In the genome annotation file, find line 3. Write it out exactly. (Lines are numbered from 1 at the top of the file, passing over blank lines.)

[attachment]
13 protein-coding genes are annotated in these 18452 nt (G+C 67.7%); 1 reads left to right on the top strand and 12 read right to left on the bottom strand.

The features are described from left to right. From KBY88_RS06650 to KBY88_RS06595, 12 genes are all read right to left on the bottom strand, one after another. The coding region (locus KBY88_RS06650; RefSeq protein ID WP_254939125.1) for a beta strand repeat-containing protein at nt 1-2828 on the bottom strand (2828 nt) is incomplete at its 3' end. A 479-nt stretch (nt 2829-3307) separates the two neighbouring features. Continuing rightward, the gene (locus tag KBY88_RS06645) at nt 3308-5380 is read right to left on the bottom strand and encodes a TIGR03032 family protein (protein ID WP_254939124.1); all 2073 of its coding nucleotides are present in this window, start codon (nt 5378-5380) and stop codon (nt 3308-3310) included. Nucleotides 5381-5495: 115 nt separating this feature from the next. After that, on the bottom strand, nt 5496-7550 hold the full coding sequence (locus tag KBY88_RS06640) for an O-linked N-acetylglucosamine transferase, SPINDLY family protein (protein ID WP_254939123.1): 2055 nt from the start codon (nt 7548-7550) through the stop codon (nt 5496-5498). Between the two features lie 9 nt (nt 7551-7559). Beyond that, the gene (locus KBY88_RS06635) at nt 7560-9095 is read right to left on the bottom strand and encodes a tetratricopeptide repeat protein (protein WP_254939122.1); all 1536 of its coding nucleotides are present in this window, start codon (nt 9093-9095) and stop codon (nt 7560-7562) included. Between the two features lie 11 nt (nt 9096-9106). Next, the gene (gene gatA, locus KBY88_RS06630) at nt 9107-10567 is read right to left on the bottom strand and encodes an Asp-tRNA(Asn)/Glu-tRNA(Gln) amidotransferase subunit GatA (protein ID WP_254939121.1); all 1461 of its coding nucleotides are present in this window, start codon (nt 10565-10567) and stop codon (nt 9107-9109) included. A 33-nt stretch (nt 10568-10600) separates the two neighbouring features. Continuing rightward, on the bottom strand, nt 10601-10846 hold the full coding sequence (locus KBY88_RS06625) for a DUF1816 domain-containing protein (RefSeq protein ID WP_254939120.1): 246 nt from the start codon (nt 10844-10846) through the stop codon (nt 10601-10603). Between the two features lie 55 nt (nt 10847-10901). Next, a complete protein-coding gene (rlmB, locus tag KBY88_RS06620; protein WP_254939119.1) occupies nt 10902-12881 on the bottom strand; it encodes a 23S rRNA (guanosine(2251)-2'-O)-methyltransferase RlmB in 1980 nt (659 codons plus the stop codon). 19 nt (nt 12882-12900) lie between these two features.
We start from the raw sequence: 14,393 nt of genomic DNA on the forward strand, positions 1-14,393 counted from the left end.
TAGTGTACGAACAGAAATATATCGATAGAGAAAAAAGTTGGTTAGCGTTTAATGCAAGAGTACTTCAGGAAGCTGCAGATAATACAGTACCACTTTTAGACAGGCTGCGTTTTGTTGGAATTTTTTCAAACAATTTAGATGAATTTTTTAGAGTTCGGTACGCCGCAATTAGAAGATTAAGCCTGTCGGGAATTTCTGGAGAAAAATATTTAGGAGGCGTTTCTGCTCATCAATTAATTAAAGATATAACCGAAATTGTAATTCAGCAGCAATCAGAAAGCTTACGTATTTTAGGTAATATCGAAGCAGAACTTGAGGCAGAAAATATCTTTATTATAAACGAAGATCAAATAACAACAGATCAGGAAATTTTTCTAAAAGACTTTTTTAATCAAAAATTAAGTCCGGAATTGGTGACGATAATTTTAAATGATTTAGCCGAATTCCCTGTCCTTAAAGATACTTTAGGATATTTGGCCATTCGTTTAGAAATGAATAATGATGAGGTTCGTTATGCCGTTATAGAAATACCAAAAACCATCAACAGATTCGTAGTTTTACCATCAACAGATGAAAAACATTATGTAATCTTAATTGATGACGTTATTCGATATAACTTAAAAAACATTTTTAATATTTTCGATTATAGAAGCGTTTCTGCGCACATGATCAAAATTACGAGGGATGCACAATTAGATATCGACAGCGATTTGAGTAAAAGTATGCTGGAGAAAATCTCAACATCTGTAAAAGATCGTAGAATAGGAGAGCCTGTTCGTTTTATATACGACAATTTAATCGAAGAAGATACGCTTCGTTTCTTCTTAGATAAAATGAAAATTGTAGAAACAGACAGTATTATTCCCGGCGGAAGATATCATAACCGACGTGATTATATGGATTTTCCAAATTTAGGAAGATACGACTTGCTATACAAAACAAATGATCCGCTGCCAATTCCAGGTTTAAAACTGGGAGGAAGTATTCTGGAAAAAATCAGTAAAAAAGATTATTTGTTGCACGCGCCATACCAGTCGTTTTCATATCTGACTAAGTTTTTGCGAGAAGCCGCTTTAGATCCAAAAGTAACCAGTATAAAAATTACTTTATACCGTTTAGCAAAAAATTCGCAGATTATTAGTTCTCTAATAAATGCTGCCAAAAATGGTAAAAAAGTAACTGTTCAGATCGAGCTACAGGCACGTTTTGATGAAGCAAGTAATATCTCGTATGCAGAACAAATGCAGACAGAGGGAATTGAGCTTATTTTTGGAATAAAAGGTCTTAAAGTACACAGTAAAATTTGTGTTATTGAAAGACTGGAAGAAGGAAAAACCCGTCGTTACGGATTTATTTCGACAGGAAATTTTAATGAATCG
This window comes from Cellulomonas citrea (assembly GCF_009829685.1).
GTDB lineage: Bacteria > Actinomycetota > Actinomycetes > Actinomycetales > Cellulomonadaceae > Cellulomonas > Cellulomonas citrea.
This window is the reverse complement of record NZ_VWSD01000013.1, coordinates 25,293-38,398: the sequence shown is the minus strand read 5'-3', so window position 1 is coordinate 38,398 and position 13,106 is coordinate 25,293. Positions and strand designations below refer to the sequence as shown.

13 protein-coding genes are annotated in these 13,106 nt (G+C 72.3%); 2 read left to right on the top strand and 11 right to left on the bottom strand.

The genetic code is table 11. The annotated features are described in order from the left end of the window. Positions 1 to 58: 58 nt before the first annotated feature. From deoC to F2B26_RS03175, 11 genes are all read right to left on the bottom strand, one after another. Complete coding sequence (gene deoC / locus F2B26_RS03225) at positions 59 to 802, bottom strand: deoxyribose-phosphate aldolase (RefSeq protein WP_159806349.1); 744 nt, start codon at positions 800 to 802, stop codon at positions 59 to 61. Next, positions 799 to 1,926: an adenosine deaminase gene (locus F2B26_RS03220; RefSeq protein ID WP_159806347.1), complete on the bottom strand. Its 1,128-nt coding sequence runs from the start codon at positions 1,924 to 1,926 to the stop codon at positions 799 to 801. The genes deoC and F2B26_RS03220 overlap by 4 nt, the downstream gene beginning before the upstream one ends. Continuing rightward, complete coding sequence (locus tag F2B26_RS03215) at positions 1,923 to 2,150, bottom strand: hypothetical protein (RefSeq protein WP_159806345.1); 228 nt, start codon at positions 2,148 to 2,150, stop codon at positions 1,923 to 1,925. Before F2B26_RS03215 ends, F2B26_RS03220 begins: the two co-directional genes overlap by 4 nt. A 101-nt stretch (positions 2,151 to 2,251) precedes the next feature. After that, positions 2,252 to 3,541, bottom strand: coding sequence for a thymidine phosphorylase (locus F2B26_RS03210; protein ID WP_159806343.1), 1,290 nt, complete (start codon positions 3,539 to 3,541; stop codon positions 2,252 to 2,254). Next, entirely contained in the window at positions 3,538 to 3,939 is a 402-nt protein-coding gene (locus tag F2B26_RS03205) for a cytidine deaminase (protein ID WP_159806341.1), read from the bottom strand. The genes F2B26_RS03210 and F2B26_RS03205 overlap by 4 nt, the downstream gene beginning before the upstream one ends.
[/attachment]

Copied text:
We start from the raw sequence: 14,393 nt of genomic DNA on the forward strand, positions 1-14,393 counted from the left end.